Does the V-DAC II have any sonic limitations? Well, yes, in that it only supports up to 96/24 bit-rates via its USB input. Obviously, if you listen to music from CDs and MP3s this 96/24 ceiling won’t be a problem, but if you plan to use 192/24 music files you’ll need to use the V-DAC II’s S/PDIF inputs for that purpose.
In the good old days reviewing DACs was easy because the sound quality differences between entry level DACs and the crème de la crème was wider and deeper than the Marianas Trench. Today that difference has shrunk down to gap that even a gymnastic mouse would be hard pressed to fit through. Top echelon DACs have gotten better, but entry level DACs have improved faster.
Much of my reviewing time was spent listening to the V-DAC II connected to one of the analog inputs of an April Music Eximus DP-1 DAC/pre. I also had an Empirical Audio Off-Ramp 4 USB conversion box connected to one of the Eximus’ S/PDIF digital inputs. With this set-up I was able to do direct A/B comparisons between the V-DAC II and the Empirical/Eximus combo. Using Pure Music 1.85 I could go from one to the other via PM’s audio control configuration box—it only takes about 15 seconds to do the switch.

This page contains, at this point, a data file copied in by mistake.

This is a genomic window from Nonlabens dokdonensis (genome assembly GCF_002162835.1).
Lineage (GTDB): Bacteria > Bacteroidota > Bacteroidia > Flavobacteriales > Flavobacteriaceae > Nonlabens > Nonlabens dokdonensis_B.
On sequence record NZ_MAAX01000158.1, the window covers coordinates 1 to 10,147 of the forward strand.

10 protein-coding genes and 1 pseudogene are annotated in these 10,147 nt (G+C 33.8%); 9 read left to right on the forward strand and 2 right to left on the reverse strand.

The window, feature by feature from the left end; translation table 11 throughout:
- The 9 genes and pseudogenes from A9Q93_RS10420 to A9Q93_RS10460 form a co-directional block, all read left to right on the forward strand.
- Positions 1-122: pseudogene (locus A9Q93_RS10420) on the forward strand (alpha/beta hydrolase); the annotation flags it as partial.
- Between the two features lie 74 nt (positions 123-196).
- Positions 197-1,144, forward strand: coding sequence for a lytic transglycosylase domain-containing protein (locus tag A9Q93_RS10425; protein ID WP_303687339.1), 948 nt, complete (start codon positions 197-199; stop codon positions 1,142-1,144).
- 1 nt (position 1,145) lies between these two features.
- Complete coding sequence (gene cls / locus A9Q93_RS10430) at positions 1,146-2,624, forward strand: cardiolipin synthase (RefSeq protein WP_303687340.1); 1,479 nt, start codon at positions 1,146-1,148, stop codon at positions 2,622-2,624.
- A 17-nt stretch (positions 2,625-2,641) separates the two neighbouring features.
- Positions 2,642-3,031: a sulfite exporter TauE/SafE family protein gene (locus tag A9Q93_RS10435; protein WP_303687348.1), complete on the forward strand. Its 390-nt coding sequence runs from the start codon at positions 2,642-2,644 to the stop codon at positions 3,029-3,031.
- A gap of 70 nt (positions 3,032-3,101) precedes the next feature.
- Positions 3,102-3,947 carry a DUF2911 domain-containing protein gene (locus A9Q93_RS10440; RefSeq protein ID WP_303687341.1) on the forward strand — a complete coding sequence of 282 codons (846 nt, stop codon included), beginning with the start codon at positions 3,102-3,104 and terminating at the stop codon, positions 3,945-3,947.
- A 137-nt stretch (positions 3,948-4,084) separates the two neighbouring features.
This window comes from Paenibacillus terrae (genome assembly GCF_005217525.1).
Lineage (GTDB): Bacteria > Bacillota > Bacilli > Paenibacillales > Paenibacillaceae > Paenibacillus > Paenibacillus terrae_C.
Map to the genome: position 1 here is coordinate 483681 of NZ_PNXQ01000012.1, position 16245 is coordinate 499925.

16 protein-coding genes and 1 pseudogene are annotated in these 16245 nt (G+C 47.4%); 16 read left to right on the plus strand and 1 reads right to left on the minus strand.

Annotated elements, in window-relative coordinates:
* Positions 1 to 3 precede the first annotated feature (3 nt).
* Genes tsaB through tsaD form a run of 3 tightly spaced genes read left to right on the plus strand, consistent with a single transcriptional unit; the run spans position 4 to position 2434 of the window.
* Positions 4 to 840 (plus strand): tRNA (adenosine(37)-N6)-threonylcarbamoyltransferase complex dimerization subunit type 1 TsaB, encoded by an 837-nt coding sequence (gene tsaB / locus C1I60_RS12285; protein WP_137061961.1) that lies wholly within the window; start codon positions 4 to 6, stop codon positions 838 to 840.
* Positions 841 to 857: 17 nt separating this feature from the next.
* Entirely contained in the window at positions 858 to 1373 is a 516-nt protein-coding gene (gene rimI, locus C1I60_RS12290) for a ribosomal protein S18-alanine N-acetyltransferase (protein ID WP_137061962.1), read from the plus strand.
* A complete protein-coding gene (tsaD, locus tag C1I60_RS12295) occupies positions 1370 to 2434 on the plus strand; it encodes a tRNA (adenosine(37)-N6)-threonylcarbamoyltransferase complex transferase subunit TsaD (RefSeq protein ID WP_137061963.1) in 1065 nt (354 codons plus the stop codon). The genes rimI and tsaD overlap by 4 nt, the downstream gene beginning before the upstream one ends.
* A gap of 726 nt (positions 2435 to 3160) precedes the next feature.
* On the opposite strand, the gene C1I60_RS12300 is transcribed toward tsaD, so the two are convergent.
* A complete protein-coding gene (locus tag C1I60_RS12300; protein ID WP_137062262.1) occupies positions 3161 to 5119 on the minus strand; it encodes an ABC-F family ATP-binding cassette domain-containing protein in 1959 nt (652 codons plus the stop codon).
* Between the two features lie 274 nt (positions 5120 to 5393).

After many hours of listening to a wide variety of sources I can confidently write that the Musical Fidelity is a VERY good DAC. Is it as good as the almost $5000 Empirical/Eximus combination? Nope, but it is much closer than the monetary difference between the two rigs. Where did the VDAC fall down? Compared to the double E rig the V-DAC II lacks some image specificity and dimensionality. Also the mid and low bass through the V-DAC II is not quite as fast, firm, or dynamically nimble as the E/E. Finally the E/E rig has a bit better low-level definition and inner detail. This was most noticeable on my own 96/24 recordings (mix-downs from DSD) that I’m very familiar with—on many commercial pop recordings the differences between the two set-ups were much harder to discern.